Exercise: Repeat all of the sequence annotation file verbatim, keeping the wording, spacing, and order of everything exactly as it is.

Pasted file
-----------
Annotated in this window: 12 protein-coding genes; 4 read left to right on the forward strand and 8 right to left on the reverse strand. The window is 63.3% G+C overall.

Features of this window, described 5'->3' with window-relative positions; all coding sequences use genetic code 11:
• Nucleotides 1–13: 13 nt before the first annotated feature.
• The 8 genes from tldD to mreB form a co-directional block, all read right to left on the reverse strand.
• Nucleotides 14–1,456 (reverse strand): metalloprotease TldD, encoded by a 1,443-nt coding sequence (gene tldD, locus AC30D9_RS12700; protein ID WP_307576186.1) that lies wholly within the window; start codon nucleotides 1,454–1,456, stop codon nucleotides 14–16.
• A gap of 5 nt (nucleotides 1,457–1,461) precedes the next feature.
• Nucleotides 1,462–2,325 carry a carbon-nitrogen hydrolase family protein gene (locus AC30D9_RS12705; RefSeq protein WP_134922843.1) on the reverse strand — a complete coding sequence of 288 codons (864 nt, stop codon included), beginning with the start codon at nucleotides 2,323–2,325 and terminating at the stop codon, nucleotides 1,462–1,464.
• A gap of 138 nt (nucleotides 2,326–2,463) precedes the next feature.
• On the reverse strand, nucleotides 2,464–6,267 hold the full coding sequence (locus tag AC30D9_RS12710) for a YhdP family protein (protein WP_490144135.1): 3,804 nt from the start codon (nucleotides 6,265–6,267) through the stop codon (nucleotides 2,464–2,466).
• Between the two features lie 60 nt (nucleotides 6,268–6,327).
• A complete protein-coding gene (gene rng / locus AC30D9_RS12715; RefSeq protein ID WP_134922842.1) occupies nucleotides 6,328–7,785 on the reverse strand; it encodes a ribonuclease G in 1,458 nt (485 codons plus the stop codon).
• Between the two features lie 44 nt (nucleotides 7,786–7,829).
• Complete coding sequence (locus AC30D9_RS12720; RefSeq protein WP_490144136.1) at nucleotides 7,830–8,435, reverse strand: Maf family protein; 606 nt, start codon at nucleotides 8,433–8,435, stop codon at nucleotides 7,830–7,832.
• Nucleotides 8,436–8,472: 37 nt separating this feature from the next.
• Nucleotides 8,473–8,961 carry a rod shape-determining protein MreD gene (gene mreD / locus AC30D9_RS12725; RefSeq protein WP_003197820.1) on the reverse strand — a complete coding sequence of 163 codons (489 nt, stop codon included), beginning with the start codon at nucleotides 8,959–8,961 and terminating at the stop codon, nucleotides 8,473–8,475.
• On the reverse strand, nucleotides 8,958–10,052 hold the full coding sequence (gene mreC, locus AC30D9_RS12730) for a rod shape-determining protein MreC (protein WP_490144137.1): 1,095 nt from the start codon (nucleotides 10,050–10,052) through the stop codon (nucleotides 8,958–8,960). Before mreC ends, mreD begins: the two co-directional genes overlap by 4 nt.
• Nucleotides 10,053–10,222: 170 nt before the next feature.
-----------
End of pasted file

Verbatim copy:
Annotated in this window: 12 protein-coding genes; 4 read left to right on the forward strand and 8 right to left on the reverse strand. The window is 63.3% G+C overall.

Features of this window, described 5'->3' with window-relative positions; all coding sequences use genetic code 11:
• Nucleotides 1–13: 13 nt before the first annotated feature.
• The 8 genes from tldD to mreB form a co-directional block, all read right to left on the reverse strand.
• Nucleotides 14–1,456 (reverse strand): metalloprotease TldD, encoded by a 1,443-nt coding sequence (gene tldD, locus AC30D9_RS12700; protein ID WP_307576186.1) that lies wholly within the window; start codon nucleotides 1,454–1,456, stop codon nucleotides 14–16.
• A gap of 5 nt (nucleotides 1,457–1,461) precedes the next feature.
• Nucleotides 1,462–2,325 carry a carbon-nitrogen hydrolase family protein gene (locus AC30D9_RS12705; RefSeq protein WP_134922843.1) on the reverse strand — a complete coding sequence of 288 codons (864 nt, stop codon included), beginning with the start codon at nucleotides 2,323–2,325 and terminating at the stop codon, nucleotides 1,462–1,464.
• A gap of 138 nt (nucleotides 2,326–2,463) precedes the next feature.
• On the reverse strand, nucleotides 2,464–6,267 hold the full coding sequence (locus tag AC30D9_RS12710) for a YhdP family protein (protein WP_490144135.1): 3,804 nt from the start codon (nucleotides 6,265–6,267) through the stop codon (nucleotides 2,464–2,466).
• Between the two features lie 60 nt (nucleotides 6,268–6,327).
• A complete protein-coding gene (gene rng / locus AC30D9_RS12715; RefSeq protein ID WP_134922842.1) occupies nucleotides 6,328–7,785 on the reverse strand; it encodes a ribonuclease G in 1,458 nt (485 codons plus the stop codon).
• Between the two features lie 44 nt (nucleotides 7,786–7,829).
• Complete coding sequence (locus AC30D9_RS12720; RefSeq protein WP_490144136.1) at nucleotides 7,830–8,435, reverse strand: Maf family protein; 606 nt, start codon at nucleotides 8,433–8,435, stop codon at nucleotides 7,830–7,832.
• Nucleotides 8,436–8,472: 37 nt separating this feature from the next.
• Nucleotides 8,473–8,961 carry a rod shape-determining protein MreD gene (gene mreD / locus AC30D9_RS12725; RefSeq protein WP_003197820.1) on the reverse strand — a complete coding sequence of 163 codons (489 nt, stop codon included), beginning with the start codon at nucleotides 8,959–8,961 and terminating at the stop codon, nucleotides 8,473–8,475.
• On the reverse strand, nucleotides 8,958–10,052 hold the full coding sequence (gene mreC, locus AC30D9_RS12730) for a rod shape-determining protein MreC (protein WP_490144137.1): 1,095 nt from the start codon (nucleotides 10,050–10,052) through the stop codon (nucleotides 8,958–8,960). Before mreC ends, mreD begins: the two co-directional genes overlap by 4 nt.
• Nucleotides 10,053–10,222: 170 nt before the next feature.